Joe Biden wishes Americans happy closer-to-normal Thanksgiving
NANTUCKET, Mass. — President Joe Biden on Thursday wished Americans a happy and closer-to-normal Thanksgiving, the second celebrated in the shadow of the coronavirus pandemic, in remarks welcoming the resumption of holiday traditions by millions of… (read more)
NANTUCKET, Mass. — President Joe Biden on Thursday wished Americans a happy and closer-to-normal Thanksgiving, the second celebrated in the shadow of the coronavirus pandemic, in remarks welcoming the resumption of holiday traditions by millions of U.S. families — including his own.
“As we give thanks for what we have, we also keep in our hearts those who have been lost and those who have lost so much,” the president said in a videotaped greeting recorded with first lady Jill Biden at the White House before their trip to Nantucket, Massachusetts, for the holiday.
On the island, the Bidens visited the Coast Guard station at Brant Point to meet with personnel there and virtually with U.S. service members from around the world. “I’m not joking when I say I’m thankful for these guys,” the president said when asked what he was thankful for, referring to the Coast Guard members standing ramrod straight before him on the grounds as he departed.
Reporters were kept out of the room for Biden’s virtual remarks, apparently because of tight space in the building. Well-wishers waved and cheered as Biden's motorcade navigated the island's narrow paved and cobblestone streets to and from the Coast Guard compound.
Biden, whose late son Beau was a major in the Delaware Army National Guard, said he has watched U.S. service members in action around the world, from the South China Sea and Iraq and Afghanistan to South America. He said when foreigners wonder what America is, “they don't see us here,” meaning civilians. “They see them,” he said of members of the Coast Guard and the other branches of the U.S. military. “It makes me proud.”
From Nantucket, the Bidens also called in to the Macy’s Thanksgiving Day Parade, briefly bantering on air with NBC broadcaster Al Roker. Shut out a year ago, spectators again lined the route in Manhattan as some 8,000 participants joined the parade. Parade employees and volunteers had to be vaccinated against COVID-19 and wear masks.
The extended first family went traditional for their Thanksgiving menu: roasted turkey, stuffing using a grandmother's recipe and other fixings. Dessert was three kinds of pie, and — in no surprise to those who followed Biden in and out of ice cream shops on the campaign trail — chocolate chip ice cream.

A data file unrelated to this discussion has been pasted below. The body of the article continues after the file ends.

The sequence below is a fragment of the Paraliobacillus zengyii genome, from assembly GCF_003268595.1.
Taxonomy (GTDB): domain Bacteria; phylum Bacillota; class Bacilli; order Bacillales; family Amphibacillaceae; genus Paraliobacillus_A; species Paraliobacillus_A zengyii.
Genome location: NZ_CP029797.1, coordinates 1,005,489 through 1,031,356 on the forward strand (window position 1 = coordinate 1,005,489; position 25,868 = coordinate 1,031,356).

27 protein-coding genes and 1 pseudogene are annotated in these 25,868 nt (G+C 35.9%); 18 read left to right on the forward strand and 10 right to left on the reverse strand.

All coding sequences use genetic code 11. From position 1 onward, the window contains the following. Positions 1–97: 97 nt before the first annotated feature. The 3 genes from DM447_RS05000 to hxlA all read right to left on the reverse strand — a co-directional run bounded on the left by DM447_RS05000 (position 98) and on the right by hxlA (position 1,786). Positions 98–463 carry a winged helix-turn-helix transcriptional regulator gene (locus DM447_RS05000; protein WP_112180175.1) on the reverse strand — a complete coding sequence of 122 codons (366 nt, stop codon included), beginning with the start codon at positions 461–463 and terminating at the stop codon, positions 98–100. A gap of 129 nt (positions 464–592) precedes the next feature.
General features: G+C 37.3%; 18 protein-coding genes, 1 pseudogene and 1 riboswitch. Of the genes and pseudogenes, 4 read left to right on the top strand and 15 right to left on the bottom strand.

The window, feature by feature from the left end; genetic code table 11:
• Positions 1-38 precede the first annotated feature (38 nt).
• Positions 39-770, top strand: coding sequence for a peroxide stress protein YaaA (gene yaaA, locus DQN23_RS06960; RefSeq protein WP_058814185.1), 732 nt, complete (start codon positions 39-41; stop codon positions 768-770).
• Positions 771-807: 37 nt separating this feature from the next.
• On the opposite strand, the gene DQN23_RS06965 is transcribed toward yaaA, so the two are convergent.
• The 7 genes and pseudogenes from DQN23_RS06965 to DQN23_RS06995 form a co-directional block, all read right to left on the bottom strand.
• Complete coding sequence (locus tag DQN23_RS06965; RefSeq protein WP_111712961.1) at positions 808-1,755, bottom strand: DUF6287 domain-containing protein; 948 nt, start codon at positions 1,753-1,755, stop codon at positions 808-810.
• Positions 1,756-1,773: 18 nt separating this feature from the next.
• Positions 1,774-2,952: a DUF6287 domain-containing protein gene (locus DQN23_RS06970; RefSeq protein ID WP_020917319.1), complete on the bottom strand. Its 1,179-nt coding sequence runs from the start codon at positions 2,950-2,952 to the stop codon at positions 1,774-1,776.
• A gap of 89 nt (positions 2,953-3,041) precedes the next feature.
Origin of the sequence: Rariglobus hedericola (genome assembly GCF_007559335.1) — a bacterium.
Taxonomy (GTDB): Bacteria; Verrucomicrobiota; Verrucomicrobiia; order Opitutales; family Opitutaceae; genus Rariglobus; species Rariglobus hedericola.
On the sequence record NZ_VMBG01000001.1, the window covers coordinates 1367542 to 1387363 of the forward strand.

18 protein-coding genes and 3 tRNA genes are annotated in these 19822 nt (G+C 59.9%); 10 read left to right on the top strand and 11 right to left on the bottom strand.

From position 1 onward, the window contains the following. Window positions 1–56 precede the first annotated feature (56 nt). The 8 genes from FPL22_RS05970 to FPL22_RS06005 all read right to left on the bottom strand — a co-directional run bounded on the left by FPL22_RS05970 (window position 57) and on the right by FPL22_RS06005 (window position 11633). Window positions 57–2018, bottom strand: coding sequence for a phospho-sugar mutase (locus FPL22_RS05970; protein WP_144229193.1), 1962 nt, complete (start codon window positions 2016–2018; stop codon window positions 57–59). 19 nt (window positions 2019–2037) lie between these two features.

Biden and his wife started spending Thanksgiving in Nantucket since before they were married in 1977 because they were looking for a way out of choosing whose family to spend it with. They did not visit in 2015 following Beau's death earlier that year from brain cancer at age 46, or in 2020, when the COVID-19 pandemic put the kibosh on big family gatherings.
Biden instead dined at home in Delaware last year with just his wife, daughter Ashley and her husband.
But this year, the president joined the millions of Americans who are celebrating the holiday with big groups of loved ones. Biden's entire family flew up with him Tuesday night on Air Force One to resume the Thanksgiving tradition: his wife; son Hunter and his wife, Melissa and their toddler son Beau; daughter Ashley; and grandchildren Naomi, Finnegan, Maisy, Natalie and young Hunter, as well as Naomi's fiance, Peter Neal.
The president has credited the roll-out of COVID-19 vaccines with helping ease the return of family gatherings this holiday season, although a resurgent virus has fueled an increase in new infections in the U.S. The president and first lady both have had their full vaccine dose, and a booster.
Naomi Biden and her fiance rode bicycles along on a local path just before her grandfather's SUV departed the secluded home where the family is staying. The sprawling compound is owned by David Rubenstein, a billionaire philanthropist and co-founder of the Carlyle Group private equity firm.
Biden lost much of his freedom to move around on his own when he became president and now travels with a large group of security personnel, White House and other officials, and journalists. His every public move is closely watched by the U.S. Secret Service and other law enforcement.